Money rules. The FDA turns a blind-eye and tweaks its neck in another direction. Legislators succumb to the power brokers. Families and the dearly departed believe they are selfless contributors to the betterment of science and humankind. But, the truth more often than most of us are willing to acknowledge, is that they are being duped.
In Annie Cheney 's book, Body Brokers, she delves deeply into America 's underground trade of brokering bodies and body parts. A new, fresh body can bring in as much as $200,000 if sold off in parts. Diener 's are expert at precisely cutting off limbs, dissecting hearts and brains, even blood vessels and skin. Each cutting has a price tag. If it 's new meat, and that is how the industry views the deceased, its worth is considerably more.
An industry that is not bound by laws or legislators is permitted to run amuck. Individuals who request that their bodies be given to medical science, or loved ones whose loved one is taken suddenly and who may offer their remains to science, are unaware that the university coffers are overflowing with the bodies of the departed. Unscrupulous professors tempted by the big bucks are succumbing to the seduction of getting rich quick.
It 's become a billon-dollar business. One might rightly state that "they 're worth more dead than alive ", which brings to mind a more sinister and complex concern. Mashed up bone meal, specific bone fragments, and articulated bones are an orthopedist 's tools of the trade. Doctors, hospitals, surgeons don 't ask where these parts came from they 're just happy and relieved they 've got them at their disposal. Without them bone replacement surgery would be non-existent. They rely on companies such as Regeneration Technologies, Inc., and the plethora of companies with names that give little clue to the layperson as to their true business: Bio-technology, Bio-medical Tissue Services, Surgical Body Forms, Science-Care Anatomical, and National Anatomical Services.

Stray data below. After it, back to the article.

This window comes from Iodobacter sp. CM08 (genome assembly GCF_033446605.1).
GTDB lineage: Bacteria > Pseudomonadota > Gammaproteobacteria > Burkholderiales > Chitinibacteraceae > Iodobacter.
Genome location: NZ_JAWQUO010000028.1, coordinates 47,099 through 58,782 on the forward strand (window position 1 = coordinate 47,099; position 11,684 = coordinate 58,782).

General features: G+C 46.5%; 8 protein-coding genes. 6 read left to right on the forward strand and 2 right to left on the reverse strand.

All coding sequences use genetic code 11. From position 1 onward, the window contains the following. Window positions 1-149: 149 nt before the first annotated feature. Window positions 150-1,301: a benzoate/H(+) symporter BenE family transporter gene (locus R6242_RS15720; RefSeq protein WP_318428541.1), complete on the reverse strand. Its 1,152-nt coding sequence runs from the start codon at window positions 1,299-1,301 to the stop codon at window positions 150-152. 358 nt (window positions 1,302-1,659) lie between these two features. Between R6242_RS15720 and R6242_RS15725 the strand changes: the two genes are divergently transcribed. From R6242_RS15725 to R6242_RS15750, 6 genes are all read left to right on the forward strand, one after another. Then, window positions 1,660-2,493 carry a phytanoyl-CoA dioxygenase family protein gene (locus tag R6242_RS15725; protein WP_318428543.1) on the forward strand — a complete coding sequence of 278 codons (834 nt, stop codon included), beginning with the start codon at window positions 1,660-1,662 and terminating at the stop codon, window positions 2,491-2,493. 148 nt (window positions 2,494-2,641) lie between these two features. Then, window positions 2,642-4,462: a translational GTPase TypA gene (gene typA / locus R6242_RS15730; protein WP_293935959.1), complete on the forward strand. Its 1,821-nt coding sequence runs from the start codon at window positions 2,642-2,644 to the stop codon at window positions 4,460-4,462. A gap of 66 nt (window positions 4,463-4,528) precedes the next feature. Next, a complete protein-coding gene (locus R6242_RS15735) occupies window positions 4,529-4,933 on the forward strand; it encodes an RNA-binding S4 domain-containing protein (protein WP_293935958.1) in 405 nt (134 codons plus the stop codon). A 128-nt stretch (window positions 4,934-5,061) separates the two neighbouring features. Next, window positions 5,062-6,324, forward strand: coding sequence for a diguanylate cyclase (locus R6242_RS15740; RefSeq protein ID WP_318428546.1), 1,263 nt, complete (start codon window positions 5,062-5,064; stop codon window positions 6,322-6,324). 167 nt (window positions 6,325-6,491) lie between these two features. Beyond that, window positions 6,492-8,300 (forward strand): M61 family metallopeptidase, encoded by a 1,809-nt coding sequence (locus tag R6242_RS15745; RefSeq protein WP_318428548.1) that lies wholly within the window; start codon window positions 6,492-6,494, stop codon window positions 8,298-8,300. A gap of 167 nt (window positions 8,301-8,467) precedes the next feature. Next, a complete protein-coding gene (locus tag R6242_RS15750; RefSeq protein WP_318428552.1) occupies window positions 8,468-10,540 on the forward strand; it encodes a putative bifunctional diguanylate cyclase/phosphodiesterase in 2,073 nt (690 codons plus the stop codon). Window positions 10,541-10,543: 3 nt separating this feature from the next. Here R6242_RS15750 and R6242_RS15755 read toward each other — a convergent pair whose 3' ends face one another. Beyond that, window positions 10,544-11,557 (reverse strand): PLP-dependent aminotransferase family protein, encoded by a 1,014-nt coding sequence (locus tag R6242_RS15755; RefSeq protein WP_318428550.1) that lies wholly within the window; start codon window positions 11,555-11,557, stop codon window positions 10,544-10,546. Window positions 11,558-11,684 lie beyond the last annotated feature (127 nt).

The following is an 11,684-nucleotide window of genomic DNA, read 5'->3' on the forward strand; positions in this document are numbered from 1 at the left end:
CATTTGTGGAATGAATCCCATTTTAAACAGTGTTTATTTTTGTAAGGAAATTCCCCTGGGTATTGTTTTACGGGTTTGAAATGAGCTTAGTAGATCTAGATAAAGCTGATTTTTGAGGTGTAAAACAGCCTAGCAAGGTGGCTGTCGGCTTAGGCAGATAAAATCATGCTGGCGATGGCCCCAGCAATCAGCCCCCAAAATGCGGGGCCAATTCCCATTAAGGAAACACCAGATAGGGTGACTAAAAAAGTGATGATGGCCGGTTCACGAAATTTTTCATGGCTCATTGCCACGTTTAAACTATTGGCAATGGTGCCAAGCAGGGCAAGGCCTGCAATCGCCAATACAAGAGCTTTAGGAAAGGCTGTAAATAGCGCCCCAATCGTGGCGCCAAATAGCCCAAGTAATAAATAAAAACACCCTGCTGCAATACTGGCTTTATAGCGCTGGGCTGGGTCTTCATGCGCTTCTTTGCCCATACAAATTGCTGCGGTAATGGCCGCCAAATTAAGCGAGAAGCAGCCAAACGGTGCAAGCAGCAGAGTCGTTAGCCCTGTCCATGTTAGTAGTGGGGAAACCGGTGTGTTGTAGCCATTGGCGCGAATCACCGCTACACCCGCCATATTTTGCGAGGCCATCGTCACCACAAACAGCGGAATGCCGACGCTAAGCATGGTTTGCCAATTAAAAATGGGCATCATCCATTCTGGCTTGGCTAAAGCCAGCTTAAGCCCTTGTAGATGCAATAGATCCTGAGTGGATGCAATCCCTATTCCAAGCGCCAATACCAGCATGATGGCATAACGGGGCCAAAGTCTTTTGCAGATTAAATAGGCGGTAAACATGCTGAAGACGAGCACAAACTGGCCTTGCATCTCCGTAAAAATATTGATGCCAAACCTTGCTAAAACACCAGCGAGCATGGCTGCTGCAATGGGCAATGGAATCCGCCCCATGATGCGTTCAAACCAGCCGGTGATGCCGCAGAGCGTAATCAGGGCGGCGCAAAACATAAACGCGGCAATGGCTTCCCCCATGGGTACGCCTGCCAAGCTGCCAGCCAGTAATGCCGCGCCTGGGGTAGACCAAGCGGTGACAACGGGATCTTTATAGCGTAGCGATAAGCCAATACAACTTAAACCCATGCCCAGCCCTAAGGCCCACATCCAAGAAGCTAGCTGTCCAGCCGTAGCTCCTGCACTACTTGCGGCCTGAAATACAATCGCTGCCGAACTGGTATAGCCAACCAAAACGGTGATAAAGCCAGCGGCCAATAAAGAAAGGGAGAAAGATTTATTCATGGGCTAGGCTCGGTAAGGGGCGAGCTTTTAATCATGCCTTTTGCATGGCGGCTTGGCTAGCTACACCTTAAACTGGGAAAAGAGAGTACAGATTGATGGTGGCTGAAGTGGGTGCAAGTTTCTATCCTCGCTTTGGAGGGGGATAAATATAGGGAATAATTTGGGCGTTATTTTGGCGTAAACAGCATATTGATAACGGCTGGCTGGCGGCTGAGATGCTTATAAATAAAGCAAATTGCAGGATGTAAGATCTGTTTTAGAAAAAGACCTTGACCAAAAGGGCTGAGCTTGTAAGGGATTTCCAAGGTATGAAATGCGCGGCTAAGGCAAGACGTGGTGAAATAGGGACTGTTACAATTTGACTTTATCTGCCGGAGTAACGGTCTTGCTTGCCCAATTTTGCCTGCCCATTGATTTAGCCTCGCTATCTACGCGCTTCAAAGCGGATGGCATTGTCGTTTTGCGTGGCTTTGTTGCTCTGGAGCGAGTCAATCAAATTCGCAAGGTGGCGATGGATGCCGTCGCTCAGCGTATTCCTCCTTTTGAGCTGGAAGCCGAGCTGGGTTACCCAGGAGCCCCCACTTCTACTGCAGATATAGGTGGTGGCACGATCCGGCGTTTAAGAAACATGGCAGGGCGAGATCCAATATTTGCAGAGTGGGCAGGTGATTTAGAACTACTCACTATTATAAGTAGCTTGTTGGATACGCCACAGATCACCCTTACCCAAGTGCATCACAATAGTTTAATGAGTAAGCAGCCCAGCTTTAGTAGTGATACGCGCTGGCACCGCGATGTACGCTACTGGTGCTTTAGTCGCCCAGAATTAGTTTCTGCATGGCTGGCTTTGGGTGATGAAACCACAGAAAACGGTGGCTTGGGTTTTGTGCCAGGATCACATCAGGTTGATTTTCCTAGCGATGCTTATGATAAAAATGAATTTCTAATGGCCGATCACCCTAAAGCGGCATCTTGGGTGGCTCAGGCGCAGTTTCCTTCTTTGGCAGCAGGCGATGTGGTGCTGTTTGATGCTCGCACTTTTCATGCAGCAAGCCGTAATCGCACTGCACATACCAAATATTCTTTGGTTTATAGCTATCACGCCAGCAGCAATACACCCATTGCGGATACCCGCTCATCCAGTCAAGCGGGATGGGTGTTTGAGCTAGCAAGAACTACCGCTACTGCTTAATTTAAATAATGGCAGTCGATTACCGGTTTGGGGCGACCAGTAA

The practice of utilizing tissue, bone, and muscle from the deceased is not relegated to the Orthopod. The plastic surgeon may use cadaver skin to puff up a thin lip or fill in a jaw line; a dentist uses ground up bone to fill in teeth. An ophthalmologist may use a cadaver Cornea to repair vision. All good uses one would argue, and agreeably that 's true. The problem lies in the lie. Many, too many of the bodies used were never intended for such use, nor were they tested to be disease free.
Today 's bodies originally donated, unbeknownst to the families, routinely show up in fancy hotels like Trump International in Miami. Steel gurney 's line up in a row with cadavers in altered stages of decomposition and are displayed under surgical lights readied for the surgeon 's new lessons. Modern day companies of surgical equipment instruct physicians and surgeons on their latest techniques on cadavers in fancy hotels. Although spray bottles of disinfectant and room deodorizers are used, there is no denying the stench of rotting flesh. An unusual occurrence, one would think in the elegant ballroom of many noteworthy hotels. Surprisingly, it is the same ballroom, which one might visit for dinner or a wedding celebration the day after a cadaver class. The bodies are always supplied by the infamous, unregulated Body Broker.
With no end in sight for the need of fresh bodies it would seem that body brokering is a business growing steadily every day. One such corporation, RTI, or Regeneration Technologies, Inc., based in Florida is already a multi-billion dollar company who is spreading its wealth by buying up smaller companies and going international.
Willed body programs of many universities are well-intentioned, but not so true are the dieners ' whose job it is to dissect and dismember or the ill-paid professor struggling to make ends meet. Without legislation and laws protecting our dearly departed, it appears that one is worth more dead then alive. Yes, indeed the grave robber is back. He 's still a ghoul; he 's just better dressed.